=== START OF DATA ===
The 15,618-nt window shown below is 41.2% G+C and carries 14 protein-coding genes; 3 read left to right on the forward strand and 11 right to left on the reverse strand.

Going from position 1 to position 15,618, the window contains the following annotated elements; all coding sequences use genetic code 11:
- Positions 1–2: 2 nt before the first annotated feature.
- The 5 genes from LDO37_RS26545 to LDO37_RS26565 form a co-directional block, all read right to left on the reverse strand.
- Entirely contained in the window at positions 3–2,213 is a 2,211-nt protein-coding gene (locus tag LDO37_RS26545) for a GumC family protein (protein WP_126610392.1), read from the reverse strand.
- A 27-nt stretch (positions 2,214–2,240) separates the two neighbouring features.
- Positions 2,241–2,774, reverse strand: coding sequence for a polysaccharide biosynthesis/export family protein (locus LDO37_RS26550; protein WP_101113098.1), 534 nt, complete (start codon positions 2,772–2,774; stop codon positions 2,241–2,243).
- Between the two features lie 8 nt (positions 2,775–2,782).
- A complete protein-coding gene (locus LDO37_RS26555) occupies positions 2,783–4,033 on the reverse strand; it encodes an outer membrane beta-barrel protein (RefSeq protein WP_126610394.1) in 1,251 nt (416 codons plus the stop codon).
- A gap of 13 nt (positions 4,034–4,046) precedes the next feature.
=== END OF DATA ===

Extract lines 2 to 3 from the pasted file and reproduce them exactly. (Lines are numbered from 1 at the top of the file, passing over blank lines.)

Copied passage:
Going from position 1 to position 15,618, the window contains the following annotated elements; all coding sequences use genetic code 11:
- Positions 1–2: 2 nt before the first annotated feature.